By Kenneth Cameron


Publisher: Felony & Mayhem Press  (July 7, 2019, c2012)
Format: Trade Paperback
Price: $14.99
ISBN-13: 978-1-63194-197-9

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*** This book is available for pre-order at online book sources.


Denton (Book 4)


Reviewed by Shirley Wetzel
(June, 2019)


1902: Naples. Denton (no other name) is an American writer living in London. Psychics, mediums, and other means of communicating with the dead are all the rage, and Denton plans to cash in by writing a book about it. Back in dreary London, sunny Naples seemed to be just the place to do so. The reality is that it rains in Naples too, and the pensione* he and his lover, Mrs. Helen Striker, are currently residing in leaves a lot to be desired. The mediums and psychics turn out to be a bunch of phonies and conmen, or in most cases, conwomen.

One evening he is accosted by a smelly, filthy old man dressed in a grimy robe and sandals. In a startling upper class English accent, he tells Denton that his name is Gerald Sommers, now going by the name Fra Geraldo, and he needs help from the man who’s researching spirits. “I’m being haunted … they’re trying to kill me.” Denton considers sending the old fellow on his way, but he has a soft spot in his heart for the downtrodden. He agrees to meet Geraldo later to discuss why he thinks tortured children want him dead.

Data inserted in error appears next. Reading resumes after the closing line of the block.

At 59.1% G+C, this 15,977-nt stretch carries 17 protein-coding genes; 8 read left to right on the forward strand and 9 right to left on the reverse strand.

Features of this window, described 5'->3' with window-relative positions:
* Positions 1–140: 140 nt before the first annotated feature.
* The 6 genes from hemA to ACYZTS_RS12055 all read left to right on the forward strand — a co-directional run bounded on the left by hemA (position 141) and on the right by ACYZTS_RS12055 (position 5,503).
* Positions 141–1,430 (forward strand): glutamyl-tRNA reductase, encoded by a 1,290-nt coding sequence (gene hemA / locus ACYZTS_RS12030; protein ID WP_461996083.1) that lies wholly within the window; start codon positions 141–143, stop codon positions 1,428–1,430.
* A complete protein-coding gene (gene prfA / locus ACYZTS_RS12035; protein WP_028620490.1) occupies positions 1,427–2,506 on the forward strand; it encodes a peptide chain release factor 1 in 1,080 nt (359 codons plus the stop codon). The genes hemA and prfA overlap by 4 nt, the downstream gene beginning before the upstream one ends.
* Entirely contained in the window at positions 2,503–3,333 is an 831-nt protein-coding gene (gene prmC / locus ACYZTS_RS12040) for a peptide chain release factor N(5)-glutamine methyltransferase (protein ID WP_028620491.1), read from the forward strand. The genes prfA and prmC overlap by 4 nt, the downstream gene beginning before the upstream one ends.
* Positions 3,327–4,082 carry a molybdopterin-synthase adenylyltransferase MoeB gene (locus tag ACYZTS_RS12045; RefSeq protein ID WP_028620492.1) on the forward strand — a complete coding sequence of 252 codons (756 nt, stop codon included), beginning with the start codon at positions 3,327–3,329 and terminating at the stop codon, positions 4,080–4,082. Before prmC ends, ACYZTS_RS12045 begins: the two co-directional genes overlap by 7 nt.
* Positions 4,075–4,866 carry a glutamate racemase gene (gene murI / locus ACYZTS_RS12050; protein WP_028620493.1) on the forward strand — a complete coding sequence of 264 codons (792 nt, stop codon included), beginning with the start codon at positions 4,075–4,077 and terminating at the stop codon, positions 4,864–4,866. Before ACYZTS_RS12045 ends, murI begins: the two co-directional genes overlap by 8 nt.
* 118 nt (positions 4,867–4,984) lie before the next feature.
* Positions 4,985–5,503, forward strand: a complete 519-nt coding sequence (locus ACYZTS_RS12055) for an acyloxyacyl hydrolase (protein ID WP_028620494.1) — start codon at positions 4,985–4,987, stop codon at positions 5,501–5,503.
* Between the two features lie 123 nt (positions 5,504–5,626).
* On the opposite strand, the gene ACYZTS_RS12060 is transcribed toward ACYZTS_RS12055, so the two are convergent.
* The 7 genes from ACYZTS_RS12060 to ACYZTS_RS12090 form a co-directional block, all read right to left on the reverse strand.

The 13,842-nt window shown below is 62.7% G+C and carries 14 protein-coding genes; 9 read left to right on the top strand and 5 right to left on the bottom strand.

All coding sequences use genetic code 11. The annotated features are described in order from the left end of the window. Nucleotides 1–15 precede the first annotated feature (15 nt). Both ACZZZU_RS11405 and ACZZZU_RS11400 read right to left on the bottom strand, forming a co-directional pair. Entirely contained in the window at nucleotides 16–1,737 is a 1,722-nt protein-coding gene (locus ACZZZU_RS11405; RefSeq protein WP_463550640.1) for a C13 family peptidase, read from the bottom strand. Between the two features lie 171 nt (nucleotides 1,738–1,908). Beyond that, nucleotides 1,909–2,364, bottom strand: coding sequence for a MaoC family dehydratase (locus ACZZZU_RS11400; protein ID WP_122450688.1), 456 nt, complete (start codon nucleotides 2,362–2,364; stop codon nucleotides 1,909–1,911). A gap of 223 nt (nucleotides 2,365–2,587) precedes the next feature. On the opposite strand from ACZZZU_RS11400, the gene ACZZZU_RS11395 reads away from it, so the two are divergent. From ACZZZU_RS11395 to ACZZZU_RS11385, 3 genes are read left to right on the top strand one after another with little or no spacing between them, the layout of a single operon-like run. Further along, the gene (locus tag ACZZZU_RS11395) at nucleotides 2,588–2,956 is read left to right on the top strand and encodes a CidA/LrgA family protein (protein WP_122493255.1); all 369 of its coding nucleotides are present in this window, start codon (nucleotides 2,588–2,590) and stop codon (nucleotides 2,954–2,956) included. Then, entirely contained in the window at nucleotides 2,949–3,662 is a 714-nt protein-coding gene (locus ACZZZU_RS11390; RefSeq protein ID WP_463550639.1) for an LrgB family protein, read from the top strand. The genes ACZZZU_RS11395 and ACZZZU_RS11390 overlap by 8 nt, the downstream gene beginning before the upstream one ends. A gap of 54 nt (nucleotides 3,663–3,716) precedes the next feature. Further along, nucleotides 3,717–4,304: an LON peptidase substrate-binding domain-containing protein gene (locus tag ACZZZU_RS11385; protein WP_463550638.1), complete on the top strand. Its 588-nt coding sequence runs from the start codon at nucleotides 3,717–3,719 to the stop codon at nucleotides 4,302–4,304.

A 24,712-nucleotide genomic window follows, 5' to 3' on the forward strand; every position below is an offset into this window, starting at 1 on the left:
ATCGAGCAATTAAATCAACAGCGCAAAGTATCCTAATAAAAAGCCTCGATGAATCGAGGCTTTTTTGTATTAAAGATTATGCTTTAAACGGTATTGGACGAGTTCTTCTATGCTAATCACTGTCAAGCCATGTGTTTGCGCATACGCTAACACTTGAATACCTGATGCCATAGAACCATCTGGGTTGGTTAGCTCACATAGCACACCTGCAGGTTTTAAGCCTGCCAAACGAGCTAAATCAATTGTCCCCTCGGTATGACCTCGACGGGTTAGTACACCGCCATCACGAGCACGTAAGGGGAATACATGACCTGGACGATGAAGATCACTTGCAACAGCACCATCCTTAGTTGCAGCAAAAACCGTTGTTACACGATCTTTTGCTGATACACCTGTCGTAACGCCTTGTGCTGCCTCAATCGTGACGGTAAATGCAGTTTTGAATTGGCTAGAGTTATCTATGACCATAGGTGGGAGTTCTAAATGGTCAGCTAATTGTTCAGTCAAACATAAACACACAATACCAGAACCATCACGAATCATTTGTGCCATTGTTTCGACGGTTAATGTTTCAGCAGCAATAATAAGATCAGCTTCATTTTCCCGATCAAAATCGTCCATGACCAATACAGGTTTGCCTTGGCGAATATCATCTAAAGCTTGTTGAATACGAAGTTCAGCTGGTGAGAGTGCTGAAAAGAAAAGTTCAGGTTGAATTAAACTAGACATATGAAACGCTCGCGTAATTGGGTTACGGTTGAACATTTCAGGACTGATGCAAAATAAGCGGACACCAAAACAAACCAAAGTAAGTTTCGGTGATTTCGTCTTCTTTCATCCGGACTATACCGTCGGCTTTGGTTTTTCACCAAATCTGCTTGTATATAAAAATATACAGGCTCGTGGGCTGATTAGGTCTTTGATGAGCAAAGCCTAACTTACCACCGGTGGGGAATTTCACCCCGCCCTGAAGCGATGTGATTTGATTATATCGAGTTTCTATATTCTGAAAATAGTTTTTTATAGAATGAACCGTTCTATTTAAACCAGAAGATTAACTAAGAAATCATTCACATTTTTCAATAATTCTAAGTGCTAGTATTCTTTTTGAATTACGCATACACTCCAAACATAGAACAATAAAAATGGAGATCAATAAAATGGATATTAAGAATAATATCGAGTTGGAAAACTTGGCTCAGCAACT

The next time he sees Fra Geraldo, the old man is dead at the bottom of a flight of stairs in his decrepit palazzo. The police are quick to write it off as a tragic accident, but Denton has his doubts. There are others who share his opinion, including the new Lord Easleigh. Fra Geraldo was the former lord, but he gave up the aristocratic life in England to atone for sins committed decades ago.

The new Lord Easleigh, a seventeen-year-old boy from Birmingham, sends a private investigator to find out if his cousin might have been the victim of foul prey. Mr. Cherry uses some high-tech police equipment and determines that it was nothing but a sad accident. The police seem content to close the case, but Denton is still not satisfied. He sets off alone on an investigation that takes him from Naples to England and back again.

Denton is a flawed but multilayered protagonist, carrying guilt over the belief that he drove his first wife to suicide, agonizing over his relationship with the mercurial Mrs. Striker because she cannot love him as much as he does her, unsure whether he has the talent to write the books he came to Italy to complete. He has a hair-trigger temper to match his nickname, Texas Jack, king of the Wild West shows. He severely beat a street urchin for stealing from him, but risks his life to save the same boy when he is in peril. The other characters are equally well-rounded and unique. The sights, sounds, and smells of Naples, the beauty and the ugliness of the ancient city, come alive on the page. This is the fourth in the intriguing Denton series. Recommended.   




* Pensione — a small hotel or boarding house in Italy.


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